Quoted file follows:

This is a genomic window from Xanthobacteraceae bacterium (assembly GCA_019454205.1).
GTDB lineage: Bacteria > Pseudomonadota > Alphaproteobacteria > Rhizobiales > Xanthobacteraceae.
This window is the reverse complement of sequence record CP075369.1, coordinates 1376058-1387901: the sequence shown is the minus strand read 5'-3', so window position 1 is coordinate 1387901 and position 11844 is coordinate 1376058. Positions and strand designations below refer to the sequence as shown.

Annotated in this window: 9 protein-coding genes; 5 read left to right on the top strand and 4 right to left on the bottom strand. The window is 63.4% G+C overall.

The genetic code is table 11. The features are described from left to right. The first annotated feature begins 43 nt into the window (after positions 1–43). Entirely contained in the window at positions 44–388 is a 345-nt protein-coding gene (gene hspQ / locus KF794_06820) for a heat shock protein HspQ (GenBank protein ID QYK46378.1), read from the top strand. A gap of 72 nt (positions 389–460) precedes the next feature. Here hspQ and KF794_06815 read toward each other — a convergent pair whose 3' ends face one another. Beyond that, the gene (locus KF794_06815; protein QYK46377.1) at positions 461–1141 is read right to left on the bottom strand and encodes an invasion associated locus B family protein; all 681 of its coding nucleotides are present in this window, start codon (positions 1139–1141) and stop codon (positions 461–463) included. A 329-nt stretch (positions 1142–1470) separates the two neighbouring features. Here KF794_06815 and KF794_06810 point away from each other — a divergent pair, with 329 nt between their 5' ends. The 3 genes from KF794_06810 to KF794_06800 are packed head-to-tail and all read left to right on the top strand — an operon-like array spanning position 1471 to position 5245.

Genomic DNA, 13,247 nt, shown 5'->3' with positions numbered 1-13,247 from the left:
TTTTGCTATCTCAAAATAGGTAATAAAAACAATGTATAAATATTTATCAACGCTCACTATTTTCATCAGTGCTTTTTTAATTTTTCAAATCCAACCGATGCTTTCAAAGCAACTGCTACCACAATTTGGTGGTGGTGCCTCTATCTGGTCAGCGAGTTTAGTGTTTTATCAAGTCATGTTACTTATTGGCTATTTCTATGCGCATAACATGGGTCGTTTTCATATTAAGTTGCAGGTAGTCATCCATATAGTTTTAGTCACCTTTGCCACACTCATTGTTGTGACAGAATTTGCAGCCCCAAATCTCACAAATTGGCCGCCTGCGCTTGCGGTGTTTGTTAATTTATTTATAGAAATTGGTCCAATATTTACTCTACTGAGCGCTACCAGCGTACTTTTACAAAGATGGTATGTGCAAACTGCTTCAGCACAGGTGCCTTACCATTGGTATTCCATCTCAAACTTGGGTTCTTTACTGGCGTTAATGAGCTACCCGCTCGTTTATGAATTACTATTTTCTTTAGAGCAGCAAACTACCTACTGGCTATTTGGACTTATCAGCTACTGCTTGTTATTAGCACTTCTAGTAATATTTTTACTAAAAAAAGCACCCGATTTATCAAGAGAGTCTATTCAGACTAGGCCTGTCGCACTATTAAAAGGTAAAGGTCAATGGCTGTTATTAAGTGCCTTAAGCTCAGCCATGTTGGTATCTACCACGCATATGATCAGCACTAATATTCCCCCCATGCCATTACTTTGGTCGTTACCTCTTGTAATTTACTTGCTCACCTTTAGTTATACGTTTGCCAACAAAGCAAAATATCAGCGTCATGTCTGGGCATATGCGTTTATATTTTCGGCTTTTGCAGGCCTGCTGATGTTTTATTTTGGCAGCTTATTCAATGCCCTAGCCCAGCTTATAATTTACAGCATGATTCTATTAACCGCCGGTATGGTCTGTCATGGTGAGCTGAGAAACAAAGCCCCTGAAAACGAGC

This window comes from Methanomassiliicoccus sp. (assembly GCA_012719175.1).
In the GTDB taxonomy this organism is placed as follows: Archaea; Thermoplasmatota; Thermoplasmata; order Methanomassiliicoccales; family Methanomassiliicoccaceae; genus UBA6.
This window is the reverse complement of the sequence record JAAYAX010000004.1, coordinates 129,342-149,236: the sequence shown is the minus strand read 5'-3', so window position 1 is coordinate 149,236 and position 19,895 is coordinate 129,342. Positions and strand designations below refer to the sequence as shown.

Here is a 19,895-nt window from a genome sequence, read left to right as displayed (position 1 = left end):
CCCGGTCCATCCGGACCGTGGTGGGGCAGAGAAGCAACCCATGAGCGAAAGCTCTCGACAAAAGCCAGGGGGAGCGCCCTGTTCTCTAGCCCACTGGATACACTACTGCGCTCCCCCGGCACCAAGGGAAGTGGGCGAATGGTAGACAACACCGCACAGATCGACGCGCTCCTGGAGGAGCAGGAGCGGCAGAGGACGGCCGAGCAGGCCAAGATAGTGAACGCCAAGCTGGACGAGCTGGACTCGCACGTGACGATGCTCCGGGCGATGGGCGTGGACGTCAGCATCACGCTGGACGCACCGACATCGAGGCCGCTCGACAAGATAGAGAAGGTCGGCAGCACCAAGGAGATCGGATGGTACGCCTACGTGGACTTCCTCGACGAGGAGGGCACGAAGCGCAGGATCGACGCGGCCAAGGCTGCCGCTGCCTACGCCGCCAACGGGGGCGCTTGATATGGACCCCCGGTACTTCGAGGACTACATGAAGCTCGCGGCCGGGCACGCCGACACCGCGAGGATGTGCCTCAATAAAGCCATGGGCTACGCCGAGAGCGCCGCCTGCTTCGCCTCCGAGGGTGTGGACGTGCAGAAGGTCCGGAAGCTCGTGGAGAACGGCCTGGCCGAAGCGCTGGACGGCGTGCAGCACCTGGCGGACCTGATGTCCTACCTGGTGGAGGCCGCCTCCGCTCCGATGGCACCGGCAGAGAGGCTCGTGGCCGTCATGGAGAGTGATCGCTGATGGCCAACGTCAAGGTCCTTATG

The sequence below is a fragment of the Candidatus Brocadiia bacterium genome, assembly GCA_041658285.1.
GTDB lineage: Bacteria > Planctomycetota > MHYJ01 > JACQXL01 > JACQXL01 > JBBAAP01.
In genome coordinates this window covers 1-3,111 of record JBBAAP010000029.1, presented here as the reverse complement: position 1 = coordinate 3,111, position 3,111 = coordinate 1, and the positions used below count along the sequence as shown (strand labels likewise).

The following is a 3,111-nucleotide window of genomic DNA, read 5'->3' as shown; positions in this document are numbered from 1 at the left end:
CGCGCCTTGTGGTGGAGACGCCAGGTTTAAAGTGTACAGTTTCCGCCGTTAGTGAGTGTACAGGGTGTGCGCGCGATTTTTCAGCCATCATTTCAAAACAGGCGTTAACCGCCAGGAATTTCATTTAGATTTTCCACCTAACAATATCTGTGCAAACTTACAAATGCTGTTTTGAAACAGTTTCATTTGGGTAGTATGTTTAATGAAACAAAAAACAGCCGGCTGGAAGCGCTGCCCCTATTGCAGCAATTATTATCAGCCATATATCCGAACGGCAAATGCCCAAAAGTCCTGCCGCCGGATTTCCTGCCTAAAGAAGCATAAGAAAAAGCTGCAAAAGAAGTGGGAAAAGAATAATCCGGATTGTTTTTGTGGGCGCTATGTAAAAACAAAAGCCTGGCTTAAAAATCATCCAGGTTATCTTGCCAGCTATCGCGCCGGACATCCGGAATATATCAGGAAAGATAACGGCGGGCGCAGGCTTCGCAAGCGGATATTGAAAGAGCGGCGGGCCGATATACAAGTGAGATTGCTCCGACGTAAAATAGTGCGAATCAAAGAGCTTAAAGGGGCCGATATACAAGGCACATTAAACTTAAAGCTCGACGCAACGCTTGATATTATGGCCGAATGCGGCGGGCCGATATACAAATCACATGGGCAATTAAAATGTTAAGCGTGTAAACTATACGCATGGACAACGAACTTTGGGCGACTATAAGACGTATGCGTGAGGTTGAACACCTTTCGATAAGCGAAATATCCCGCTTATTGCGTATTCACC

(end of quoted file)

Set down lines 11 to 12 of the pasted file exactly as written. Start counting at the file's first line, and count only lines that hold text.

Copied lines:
Here is a 19,895-nt window from a genome sequence, read left to right as displayed (position 1 = left end):
CCCGGTCCATCCGGACCGTGGTGGGGCAGAGAAGCAACCCATGAGCGAAAGCTCTCGACAAAAGCCAGGGGGAGCGCCCTGTTCTCTAGCCCACTGGATACACTACTGCGCTCCCCCGGCACCAAGGGAAGTGGGCGAATGGTAGACAACACCGCACAGATCGACGCGCTCCTGGAGGAGCAGGAGCGGCAGAGGACGGCCGAGCAGGCCAAGATAGTGAACGCCAAGCTGGACGAGCTGGACTCGCACGTGACGATGCTCCGGGCGATGGGCGTGGACGTCAGCATCACGCTGGACGCACCGACATCGAGGCCGCTCGACAAGATAGAGAAGGTCGGCAGCACCAAGGAGATCGGATGGTACGCCTACGTGGACTTCCTCGACGAGGAGGGCACGAAGCGCAGGATCGACGCGGCCAAGGCTGCCGCTGCCTACGCCGCCAACGGGGGCGCTTGATATGGACCCCCGGTACTTCGAGGACTACATGAAGCTCGCGGCCGGGCACGCCGACACCGCGAGGATGTGCCTCAATAAAGCCATGGGCTACGCCGAGAGCGCCGCCTGCTTCGCCTCCGAGGGTGTGGACGTGCAGAAGGTCCGGAAGCTCGTGGAGAACGGCCTGGCCGAAGCGCTGGACGGCGTGCAGCACCTGGCGGACCTGATGTCCTACCTGGTGGAGGCCGCCTCCGCTCCGATGGCACCGGCAGAGAGGCTCGTGGCCGTCATGGAGAGTGATCGCTGATGGCCAACGTCAAGGTCCTTATG